Providers of loans and leases are offering clients different conditions for loan repayment moratoriums


A survey carried out by Finantsinspektsioon has found that all the banks and leasing companies and most creditors are allowing clients that have fallen into difficulty because of the spread of the coronavirus to change the conditions of their loan repayments. Four banks, including branches, and four leasing companies also responded that they have mitigation measures that depend on other factors.

“The spread of the coronavirus is causing difficulties for people and companies in paying their loans, and this then affects the financial sector. So that clients are treated equally and transparently, the banks should apply the same conditions for postponing payments by clients”, said Chair of the Finantsinspektsioon Management Board Kilvar Kessler. “We have set clear conditions for the banks to defer loan agreements through payment moratoriums, and we hope that this will encourage the banks to consider allowing moratoriums for borrowers. Equally, other professional lenders may respond to the guidelines issued by Finantsinspektsioon on 20 April by creating equal conditions for their clients if they consider it necessary”, he added.

Before issuing the guidelines, Finantsinspektsioon surveyed 81 loan and lease providers to map the situation on the market and highlight flexibility in dealing with clients facing difficulties. Finantsinspektsioon wanted to emphasise with its enquiries that professional lenders should not take advantage of clients facing short-term difficulties, but should be reasonable and flexible and avoid unfair fees, conditions and rises in interest rates when handling restructuring or breaches of loan agreements.

Applications to extend loans have in general been handled in the disciplined fashion, but there have been differences between lenders. Some of the lenders responding to the survey had set requirements on how much time should have passed since the loan agreement that has fallen into difficulties was signed. In some cases they also required documents to confirm or prove the causes of the payment difficulties. One bank stated that they were updating the general conditions applicable to client loan agreements, and the updated conditions have also been in use for new clients since November 2018. When changing the conditions for consumers or refinancing existing loans, some lenders also assessed the creditworthiness of customers.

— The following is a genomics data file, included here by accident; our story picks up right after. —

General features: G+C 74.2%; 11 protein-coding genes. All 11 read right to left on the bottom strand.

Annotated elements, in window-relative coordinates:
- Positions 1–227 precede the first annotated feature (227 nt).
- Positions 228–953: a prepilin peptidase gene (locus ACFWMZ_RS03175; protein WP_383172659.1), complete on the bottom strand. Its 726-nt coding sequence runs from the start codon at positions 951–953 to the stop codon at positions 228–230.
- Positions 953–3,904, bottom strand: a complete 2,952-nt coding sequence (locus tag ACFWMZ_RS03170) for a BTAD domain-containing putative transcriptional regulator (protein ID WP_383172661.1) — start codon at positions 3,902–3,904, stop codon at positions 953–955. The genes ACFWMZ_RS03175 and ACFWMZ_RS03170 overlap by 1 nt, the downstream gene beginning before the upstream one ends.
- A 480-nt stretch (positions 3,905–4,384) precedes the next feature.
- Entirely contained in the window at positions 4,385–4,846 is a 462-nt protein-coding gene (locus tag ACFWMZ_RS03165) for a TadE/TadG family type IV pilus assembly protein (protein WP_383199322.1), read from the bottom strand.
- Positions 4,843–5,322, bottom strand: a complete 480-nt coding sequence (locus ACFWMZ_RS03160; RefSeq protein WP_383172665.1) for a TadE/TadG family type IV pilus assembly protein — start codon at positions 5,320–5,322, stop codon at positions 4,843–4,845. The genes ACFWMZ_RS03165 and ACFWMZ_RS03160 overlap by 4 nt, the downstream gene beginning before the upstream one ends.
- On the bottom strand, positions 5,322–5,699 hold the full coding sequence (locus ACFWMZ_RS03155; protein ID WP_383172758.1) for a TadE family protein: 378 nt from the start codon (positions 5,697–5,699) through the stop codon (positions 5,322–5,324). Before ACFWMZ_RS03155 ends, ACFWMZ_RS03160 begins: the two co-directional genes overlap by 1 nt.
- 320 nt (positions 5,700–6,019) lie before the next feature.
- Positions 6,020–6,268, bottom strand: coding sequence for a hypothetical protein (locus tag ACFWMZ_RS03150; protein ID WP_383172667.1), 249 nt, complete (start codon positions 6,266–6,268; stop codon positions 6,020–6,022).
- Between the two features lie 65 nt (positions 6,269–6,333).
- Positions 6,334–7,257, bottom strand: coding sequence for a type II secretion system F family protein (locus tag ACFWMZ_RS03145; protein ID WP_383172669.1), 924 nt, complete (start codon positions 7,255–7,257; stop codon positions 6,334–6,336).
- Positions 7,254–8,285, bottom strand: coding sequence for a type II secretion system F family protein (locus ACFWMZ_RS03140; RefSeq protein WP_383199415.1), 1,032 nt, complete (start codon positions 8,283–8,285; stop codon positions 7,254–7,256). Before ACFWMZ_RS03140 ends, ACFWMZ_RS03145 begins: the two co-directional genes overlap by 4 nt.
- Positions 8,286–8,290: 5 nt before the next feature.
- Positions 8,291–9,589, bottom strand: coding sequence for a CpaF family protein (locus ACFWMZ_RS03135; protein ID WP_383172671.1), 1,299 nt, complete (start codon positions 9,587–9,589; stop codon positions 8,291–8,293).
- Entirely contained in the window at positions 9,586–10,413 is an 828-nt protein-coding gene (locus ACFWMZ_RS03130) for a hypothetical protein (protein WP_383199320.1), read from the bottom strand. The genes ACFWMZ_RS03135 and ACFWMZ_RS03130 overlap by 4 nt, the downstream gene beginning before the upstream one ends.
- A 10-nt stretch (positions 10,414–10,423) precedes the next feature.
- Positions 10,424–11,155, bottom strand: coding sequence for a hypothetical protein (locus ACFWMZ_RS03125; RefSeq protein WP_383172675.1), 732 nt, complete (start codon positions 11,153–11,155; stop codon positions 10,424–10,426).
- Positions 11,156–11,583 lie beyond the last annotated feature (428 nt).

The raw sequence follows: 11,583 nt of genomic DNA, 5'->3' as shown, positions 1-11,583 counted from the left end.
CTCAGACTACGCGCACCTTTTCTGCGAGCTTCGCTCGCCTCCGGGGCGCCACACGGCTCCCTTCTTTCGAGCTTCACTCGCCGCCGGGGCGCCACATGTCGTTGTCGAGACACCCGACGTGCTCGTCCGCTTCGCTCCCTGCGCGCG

Five creditors out of 47 required an additional fee for applying a grace period. Two companies out of nine among the banks required a fee, and none of the bank branches did so. Four of 11 leasing companies charged a fee. Lenders and lease companies that did not waive the fee for changing the contract conditions applied discounts to the fee from their price lists.

Creditors mainly gave clients a grace period from payments of 1-12 months depending on the business and the type of loan. Full grace periods were given in some cases, as were reductions in the size of payments, extensions of the contract maturity, and refinancing of loan liabilities. Conditions for permitting the grace period depended on the creditor and included submission of an application and the absence of problems or actual payment difficulties prior to the emergency situation. The conditions of some creditors are more detailed, running from the date of redundancy or the date a member of the household was put on unpaid leave, to the percentage of income that has been lost.

Finantsinspektsioon published a memo aimed at creditors on the principles for responsible lending on 26 March. The memo was in response to the impact on the credit market and the whole of the economy of the spread of the COVID-19 coronavirus. Finantsinspektsioon carried out a survey of lenders and leasing companies on 2 April to highlight the problems people faced in paying loans in consequence of the spread of the coronavirus, and to map the situation in the market. On 20 April Finantsinspektsioon issued advisory.

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